An internal discussion board also allows company employees to discuss why the communication is essential to the organization. Another prominent feature of the app is a customizable survey.

"You know as well as I do that there's a ton of anxiety out there [about the coronavirus]. Wouldn't it be nice to push out a survey and then have a discussion around how people are dealing with it?" he questions.

With most of America's workforce working from home, Putterman expressed that it's common for employees to feel disconnected.

"The only way to maintain that company culture and close communication with confidence is to use something like Trivie," he says. "There's no feedback loop right now. The only way to bridge that gap is to have something like Trivie that's the glue."

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Building Houston

 
 

Percy Miller, aka Master P, took the virtual stage at the Houston Tech Rodeo kick-off event. Photo courtesy of HTR

Percy Miller developed his music career as Master P, but it's far from his only entrepreneurial endeavor. At Houston Exponential's kick-off event for the 2021 Houston Tech Rodeo, Miller took the virtual stage with Zack O'Malley Greenburg, a journalist and author.

In the discussion, Miller shared his experience in his many fields of entrepreneurship, including music, fashion, consumer packaged goods, and more. He focused on trusting your own hard work, surrounding yourself with a good support system, and embracing failure — something he's done throughout his career.

"I don't look at it as a loss. I look at it as a lesson. Every 'L' is a lesson," he says. "Every time I had a business fail, I learned something from it and it opened up a door into a future."

To hit the highlights from the fireside chat with Master P, check out some overheard moments below. To stream the full broadcast, click here.

“A music career only lasts 3 to 5 years at the most. … I started diversifying my portfolio and I looked at the tech side and said, ’This is where you got to be at.’”

Miller says he was out in the Bay Area in the '90s and early '00s, and he saw first hand the tech scene developing in Silicon Valley. He even released an album in 2005 called Ghetto Bill, a reference to Bill Gates.

“I have failed a lot — don’t be afraid to fail. Get out and take that chance on yourself.”

Miller's music career mirrors, in some ways, the dynamic path of a startup. He received a $10,000 investment from his grandparents and used it to launch his career.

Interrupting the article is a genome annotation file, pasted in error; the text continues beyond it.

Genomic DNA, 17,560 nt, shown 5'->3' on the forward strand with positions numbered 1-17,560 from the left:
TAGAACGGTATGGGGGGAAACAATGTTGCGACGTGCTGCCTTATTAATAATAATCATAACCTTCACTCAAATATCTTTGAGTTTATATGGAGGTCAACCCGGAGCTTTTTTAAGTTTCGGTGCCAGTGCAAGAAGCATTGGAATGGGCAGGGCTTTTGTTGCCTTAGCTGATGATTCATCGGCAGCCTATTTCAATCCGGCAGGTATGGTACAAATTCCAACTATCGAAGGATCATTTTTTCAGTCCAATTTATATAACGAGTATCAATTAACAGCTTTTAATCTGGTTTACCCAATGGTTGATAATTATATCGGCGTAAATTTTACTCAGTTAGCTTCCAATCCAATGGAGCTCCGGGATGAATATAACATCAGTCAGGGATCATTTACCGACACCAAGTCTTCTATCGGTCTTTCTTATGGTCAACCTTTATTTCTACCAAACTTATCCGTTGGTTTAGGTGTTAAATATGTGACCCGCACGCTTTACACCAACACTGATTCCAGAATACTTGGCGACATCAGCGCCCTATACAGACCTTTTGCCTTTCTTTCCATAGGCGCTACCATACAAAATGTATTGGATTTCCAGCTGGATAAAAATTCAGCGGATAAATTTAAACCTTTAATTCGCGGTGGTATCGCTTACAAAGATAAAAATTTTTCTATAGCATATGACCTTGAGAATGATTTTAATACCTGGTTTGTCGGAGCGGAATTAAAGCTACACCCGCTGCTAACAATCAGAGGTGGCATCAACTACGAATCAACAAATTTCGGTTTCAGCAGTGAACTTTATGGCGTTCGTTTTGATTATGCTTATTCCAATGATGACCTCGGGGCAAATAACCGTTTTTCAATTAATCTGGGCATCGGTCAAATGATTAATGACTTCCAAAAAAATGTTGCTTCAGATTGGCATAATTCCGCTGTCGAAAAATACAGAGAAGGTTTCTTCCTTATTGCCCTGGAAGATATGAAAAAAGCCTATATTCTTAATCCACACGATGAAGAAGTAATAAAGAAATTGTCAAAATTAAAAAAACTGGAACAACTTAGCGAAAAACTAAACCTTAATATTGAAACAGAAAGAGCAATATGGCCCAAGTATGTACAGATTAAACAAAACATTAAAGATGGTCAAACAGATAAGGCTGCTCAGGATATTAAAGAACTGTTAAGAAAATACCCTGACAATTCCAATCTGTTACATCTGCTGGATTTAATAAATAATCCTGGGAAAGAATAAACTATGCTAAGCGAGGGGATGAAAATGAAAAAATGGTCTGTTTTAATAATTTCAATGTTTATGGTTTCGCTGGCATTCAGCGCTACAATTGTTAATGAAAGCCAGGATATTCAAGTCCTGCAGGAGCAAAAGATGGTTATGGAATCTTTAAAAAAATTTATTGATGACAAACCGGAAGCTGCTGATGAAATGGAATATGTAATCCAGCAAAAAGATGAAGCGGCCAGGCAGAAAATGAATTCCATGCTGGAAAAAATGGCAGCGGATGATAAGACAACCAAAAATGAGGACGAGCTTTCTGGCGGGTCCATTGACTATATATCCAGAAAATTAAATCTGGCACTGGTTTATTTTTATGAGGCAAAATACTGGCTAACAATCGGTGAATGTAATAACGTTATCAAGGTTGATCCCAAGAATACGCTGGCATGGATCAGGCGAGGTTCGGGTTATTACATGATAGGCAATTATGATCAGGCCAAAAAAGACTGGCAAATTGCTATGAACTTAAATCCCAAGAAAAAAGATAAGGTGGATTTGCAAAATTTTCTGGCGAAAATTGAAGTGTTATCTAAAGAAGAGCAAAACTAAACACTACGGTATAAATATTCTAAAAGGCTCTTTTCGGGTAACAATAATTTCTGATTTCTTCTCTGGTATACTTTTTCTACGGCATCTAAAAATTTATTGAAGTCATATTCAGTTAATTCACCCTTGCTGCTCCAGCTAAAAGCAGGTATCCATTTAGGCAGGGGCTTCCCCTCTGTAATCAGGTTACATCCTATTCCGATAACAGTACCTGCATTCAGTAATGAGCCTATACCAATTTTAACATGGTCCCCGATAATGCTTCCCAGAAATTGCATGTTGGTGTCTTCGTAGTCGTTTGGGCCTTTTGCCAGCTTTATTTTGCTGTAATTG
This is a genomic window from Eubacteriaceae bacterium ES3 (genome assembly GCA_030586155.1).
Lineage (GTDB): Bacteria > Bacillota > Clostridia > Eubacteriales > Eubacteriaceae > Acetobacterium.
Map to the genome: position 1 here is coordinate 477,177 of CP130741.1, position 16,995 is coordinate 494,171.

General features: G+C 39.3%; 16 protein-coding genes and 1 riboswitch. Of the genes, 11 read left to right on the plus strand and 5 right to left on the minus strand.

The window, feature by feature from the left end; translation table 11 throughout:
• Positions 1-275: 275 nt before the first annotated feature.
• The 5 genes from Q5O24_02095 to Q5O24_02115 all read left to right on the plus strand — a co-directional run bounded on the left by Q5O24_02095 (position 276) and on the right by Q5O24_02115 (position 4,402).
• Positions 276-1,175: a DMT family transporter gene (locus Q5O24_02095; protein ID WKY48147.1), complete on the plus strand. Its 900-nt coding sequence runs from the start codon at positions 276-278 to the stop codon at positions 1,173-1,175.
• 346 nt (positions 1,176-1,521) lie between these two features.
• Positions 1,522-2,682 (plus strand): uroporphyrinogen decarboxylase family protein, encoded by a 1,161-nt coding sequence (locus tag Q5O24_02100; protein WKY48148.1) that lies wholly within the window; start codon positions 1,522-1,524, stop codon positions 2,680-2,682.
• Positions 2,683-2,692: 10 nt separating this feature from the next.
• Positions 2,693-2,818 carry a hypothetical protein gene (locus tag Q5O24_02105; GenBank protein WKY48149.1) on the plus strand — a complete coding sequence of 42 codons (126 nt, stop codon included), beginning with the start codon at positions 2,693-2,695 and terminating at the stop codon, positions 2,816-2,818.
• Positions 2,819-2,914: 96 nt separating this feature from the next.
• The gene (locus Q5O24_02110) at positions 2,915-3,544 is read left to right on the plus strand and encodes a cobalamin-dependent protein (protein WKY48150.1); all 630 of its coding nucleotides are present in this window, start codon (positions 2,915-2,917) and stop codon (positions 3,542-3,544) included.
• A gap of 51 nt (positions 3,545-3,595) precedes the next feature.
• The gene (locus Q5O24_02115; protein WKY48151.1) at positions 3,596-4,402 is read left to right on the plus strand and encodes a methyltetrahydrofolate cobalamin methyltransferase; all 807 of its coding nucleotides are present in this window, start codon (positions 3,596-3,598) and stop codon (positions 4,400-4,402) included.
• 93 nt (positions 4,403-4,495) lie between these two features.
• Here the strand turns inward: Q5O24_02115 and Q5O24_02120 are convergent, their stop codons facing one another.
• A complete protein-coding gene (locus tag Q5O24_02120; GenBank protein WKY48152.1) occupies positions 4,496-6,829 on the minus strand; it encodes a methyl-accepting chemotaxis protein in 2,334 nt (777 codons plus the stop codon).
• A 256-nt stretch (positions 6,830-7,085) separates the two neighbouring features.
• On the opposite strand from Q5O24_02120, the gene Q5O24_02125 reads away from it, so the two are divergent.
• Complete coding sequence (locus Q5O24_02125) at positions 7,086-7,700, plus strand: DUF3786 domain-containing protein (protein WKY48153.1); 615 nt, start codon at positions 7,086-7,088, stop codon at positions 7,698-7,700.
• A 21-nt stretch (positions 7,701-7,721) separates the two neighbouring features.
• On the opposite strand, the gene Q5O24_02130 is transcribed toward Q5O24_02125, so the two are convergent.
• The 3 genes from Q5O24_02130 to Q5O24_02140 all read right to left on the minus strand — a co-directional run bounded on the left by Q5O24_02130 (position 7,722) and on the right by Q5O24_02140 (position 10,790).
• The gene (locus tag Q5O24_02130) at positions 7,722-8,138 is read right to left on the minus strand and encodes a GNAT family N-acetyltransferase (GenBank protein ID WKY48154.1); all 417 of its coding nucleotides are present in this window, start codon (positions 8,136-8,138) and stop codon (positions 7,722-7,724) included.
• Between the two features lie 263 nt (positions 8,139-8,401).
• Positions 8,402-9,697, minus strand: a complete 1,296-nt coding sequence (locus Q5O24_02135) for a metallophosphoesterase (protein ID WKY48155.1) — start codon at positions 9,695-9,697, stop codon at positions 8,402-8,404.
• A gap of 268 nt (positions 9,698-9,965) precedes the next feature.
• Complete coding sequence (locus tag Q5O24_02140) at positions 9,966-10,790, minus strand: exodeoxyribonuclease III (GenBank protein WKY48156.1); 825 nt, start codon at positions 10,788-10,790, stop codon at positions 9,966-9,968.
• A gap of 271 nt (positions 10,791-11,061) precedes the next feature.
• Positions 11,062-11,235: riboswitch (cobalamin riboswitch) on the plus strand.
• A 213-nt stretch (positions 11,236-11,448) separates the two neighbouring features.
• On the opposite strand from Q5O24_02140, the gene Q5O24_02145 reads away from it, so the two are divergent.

"I created an empire with $10,000," he says.

But It wasn't always easy, and Miller remembers the hustle, selling his music from the trunk of his car, and his many failures.

“You have to be committed to what you do — and you have to love it. It never was about money. When you’re passionate about something, you have a purpose. You’ll get there. If you do it for money, you’ll probably never be successful.”

Passion is a key ingredient in the recipe for success, Miller explains. It drives accomplishment and, "if you get it that easy, you'll probably lose it even quicker," he continues.

“I have an entrepreneurial spirit — I have to learn everything about what I’m doing.”

When it came to developing his music career, Miller says he wore every different hat in the process because he knew he would work the hardest.

"For me, if I can be the talent and the person who runs the company, I feel like there's no limit," Miller says. "I knew I could depend on myself."

“Show me your friends, and I can show you your future.”

Miller started his own record label, No Limit Records, and it was here he cultivated an environment of artists who didn't just want to perform, get pampered, and hang out at the club.

"People at No Limit — it was like a university," he says. "Everybody was coming to study to not only learn how to be an artist but also learn entrepreneurship and financial literacy."

“Most people wanted that advanced check, that money upfront. But my thing was I wanted the control in the end. When you come from a poor culture, you look at things differently. At least I did.”

Miller says he learned this at a young age, that if you hold the power, you make the decisions. "I want better for my kids and the only way I am going to do that is by creating longevity where I own the largest percent of the company," he says.

“It’s all about economic empowerment — we’re stronger together.”

Miller says he's focused on product and taking over the grocery stores, as well as driving economic empowerment for other BIPOC-founded companies and putting money back into the community.

"I want to focus on other minority-owned companies and brands get their products on the shelves,' he says.